Early Sunday morning.
Brisk wind, no jacket.
Waiting for a taxi,
shivers in my bones.
Shameful looks from my mother -
she thinks I stopped out last night.
The whole school knows.
Taunts, laughter, names
as I walk through the corridors -
isn't school supposed to be safe?
I see the boys
- I hate them, I hate them, I hate them -
feel ***** rise through my throat
and the blood in my brain thicken.
Hear words that cut like knives:
"I can't believe she had a foursome".
I cannot walk into the canteen,
it's full of piercing lion eyes
searching for their prey;
I am called into the head of years office,
heavy footsteps echoing with sorrow
as I enter.
Concerned eyes break through my skin
creating bullet holes in my fragility.
The words I couldn't face
finally enter the wind.
"Was it consensual?"
No, no, no, no.
Cheeks wet with cascading tears.
The truth finally said,
spoken aloud like an oracle.
I wait for fifty minutes.
Fluorescent police uniforms march the halls.
And my mother.
She's crying, she knows,
she hugs me.
Tells me she's sorry.
In the small back office
surrounded by teachers and police and my mum,
words are exchanged.
I see moving lips but cannot hear the words.
My senses are drowned by the event leading up to this.
They gave me a name
in the bedroom that night.
"It", like an object.
The same Monday evening.
Next thing I know I'm at home.
Brought back to consciousness
with an assertive knock at the front door.
More uniforms, more police.
Mum explains that they have to take my statement.
I panic, cry -
I've done a lot of that today.
I hide some things from them;
I'm too ashamed.
They have cameras on their vests,
tiny eyes watching me,
recording the moment I recall my trauma.
My body hurts,
but my brain and my heart are in agony.
They ask me to take my clothes off.
How can they ask me that?
Explanations are given to my mother,
her face conveys the emotions that I'm too numb to feel.
they need evidence of any injuries, they say.
Choked sobs escape my mother's mouth
as I take my clothes off.
Shades of black and blue litter my body.
*******, thighs, stomach, *** -
my skin edited by violent hands.
My most intimate areas a part of a police file forever.
They take my ****** jeans, underwear, top all into evidence.
I am told not to go into school
by the head of year.
The boys are still allowed.
Motionless body lying in bed,
I stare at the wall for hours.
All of my energy put towards breathing.
Mum skipped work,
sitting outside my bedroom door
like a prison guard -
terrified I would hurt myself.
I can't speak.
How do you tell the woman who raised you
that you don't want to be alive anymore?
About a week later.
I still haven't been to school.
I've barely moved from my bed.
The physical marks have almost vanished,
but the sadness cripples me still.
I have to go to a police station today,
a forty minute trip.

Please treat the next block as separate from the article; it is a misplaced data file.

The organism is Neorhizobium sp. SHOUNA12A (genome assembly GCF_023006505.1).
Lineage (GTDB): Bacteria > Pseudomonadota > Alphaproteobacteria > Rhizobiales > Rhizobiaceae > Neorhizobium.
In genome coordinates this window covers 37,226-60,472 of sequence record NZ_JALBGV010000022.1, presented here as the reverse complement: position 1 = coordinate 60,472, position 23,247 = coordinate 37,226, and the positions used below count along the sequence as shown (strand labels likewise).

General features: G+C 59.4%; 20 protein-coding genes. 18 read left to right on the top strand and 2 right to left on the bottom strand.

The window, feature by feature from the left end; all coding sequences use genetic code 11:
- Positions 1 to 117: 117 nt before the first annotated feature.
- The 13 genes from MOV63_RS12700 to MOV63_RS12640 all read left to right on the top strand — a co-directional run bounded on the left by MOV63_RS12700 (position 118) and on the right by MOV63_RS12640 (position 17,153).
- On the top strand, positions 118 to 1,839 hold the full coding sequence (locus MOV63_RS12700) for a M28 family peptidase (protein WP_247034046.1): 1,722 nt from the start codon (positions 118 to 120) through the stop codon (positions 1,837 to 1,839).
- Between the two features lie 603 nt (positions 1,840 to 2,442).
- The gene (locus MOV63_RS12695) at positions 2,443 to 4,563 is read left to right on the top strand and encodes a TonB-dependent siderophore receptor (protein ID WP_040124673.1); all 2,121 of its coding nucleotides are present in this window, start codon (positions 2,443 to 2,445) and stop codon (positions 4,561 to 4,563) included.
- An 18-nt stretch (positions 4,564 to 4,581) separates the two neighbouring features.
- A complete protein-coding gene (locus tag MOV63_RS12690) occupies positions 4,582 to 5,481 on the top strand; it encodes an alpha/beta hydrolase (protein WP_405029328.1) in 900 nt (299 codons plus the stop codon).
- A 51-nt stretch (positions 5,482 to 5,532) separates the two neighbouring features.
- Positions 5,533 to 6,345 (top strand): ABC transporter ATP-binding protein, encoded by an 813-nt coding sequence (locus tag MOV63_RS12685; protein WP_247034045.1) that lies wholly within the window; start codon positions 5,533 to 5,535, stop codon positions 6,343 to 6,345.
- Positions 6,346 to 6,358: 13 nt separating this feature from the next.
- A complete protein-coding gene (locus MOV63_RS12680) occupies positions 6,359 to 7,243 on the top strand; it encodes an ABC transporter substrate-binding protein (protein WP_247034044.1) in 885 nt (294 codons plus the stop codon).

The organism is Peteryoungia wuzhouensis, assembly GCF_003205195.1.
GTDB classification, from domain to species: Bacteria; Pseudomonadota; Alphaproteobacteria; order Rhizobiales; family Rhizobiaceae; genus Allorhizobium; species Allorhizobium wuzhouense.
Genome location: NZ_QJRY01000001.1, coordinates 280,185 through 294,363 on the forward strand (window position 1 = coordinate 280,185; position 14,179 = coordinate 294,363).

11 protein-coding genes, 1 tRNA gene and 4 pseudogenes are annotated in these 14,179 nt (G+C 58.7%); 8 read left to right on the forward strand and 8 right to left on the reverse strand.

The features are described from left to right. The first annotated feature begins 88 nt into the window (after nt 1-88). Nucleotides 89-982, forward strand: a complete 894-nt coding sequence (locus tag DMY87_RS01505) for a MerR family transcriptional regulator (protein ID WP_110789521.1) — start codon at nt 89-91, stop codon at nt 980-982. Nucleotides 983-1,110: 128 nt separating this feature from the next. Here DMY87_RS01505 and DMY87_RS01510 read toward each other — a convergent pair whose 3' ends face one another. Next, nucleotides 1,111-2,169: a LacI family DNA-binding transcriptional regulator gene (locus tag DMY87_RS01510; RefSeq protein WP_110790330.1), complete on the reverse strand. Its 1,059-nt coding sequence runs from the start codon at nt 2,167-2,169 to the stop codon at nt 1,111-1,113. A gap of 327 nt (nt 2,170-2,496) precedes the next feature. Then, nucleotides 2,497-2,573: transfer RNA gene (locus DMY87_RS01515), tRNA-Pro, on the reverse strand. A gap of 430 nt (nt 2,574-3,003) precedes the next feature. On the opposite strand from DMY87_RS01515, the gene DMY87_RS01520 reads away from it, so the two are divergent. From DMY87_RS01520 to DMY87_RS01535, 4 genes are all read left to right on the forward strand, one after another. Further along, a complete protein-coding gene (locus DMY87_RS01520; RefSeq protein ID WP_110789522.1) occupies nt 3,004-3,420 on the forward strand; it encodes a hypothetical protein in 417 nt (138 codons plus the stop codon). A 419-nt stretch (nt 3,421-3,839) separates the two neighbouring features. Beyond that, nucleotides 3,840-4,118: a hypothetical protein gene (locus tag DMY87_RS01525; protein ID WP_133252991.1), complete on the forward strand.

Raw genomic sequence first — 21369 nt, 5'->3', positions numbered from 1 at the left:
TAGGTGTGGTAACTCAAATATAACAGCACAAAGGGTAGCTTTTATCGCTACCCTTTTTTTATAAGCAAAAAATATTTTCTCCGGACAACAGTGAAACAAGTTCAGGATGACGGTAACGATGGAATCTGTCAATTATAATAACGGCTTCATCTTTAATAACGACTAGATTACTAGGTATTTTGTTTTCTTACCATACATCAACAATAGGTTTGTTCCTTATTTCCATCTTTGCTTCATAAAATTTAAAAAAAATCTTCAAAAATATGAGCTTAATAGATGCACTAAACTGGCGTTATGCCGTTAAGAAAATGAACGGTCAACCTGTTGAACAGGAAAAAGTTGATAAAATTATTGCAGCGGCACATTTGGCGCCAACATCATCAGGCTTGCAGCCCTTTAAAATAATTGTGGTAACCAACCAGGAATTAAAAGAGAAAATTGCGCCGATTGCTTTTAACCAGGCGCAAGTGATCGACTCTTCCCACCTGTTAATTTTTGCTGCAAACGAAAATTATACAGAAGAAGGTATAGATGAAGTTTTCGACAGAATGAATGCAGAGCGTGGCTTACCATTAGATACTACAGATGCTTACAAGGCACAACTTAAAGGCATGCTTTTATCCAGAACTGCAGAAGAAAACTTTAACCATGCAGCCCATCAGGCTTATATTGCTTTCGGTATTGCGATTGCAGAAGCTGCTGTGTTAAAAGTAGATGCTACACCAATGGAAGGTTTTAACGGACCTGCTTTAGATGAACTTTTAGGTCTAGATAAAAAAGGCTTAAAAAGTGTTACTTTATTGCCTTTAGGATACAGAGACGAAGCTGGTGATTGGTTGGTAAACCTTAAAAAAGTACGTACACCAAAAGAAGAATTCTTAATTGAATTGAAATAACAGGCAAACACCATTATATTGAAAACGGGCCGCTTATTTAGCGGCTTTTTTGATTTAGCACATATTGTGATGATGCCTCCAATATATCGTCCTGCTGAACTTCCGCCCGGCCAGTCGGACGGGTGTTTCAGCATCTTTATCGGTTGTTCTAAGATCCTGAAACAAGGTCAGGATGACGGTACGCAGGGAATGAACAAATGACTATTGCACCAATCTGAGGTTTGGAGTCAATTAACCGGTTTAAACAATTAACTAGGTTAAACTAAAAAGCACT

My best friend comes.
I'm numb, I cannot feel the car moving.
I have been numb for over a week.
Isolation caves in on me -
I'm in an interview room with a policewoman and man.
They say three's a crowd,
but I still feel completely alone.
Just over six hours.
Recounting the event took over six hours.
The walls of the interview room painted grey,
or maybe that's just the only colour I can see now.
I didn't cry.
I haven't cried since the Monday that everything became real.
Fragments of the night flash through my mind,
it's becoming difficult to close my eyes.
I went into the interview room while it was light outside,
I leave and it's pitch black.
When I check the time on my phone before I hand it in as evidence,
it's almost 11pm.
Another week passes.
I'm still not allowed into school.
Most of my friends have given up on me.
They don't want to be associated with the girl who cried **** because she was embarrassed of her foursome.
But no-one knows what happened behind that door.
The horrors that occurred,
the venom in the insults they spat at me,
using my body as a human rag doll.
The police call, the detective assigned to my case.
My heart drops
as my mum tells me what he says.
"They're treating two of the boys as witnesses,
only one as a suspect."
I go to my bedroom as I feel my heart strings sever.
Try to sleep,
but I cannot close my eyes.
I see the room,
I smell sweat and shame.
I hear them calling me "it" -
a worthless victim.
I feel the poison on their fingertips.
Dead the second they touched me.
Less contact with the police.
I go back to school.
Adjust to life as 'that girl'.
Learn to sleep again.
Deal with the nightmares and flashbacks.
Stop panicking every time someone touches me.
Open up about the pain I feel every day.
Ten months later.
I haven't heard from the police since December.
When I ring
they tell me my case has been dropped.
They say there's a lack of evidence.
What they really mean is that no-one in court will believe
my story against the three of there's.
I expected this.
The blood on my underwear
does not count.
The pictures of my body painted with bruises
do not count.
The six hour recording where I describe every soul breaking ******
does not count.
The countless therapy sessions trying to fix the flashbacks and panic attacks
do not count.
The nights I planned how to die
do not count.
I used to be a person.
Now I'm just another **** case,
at the bottom of the pile.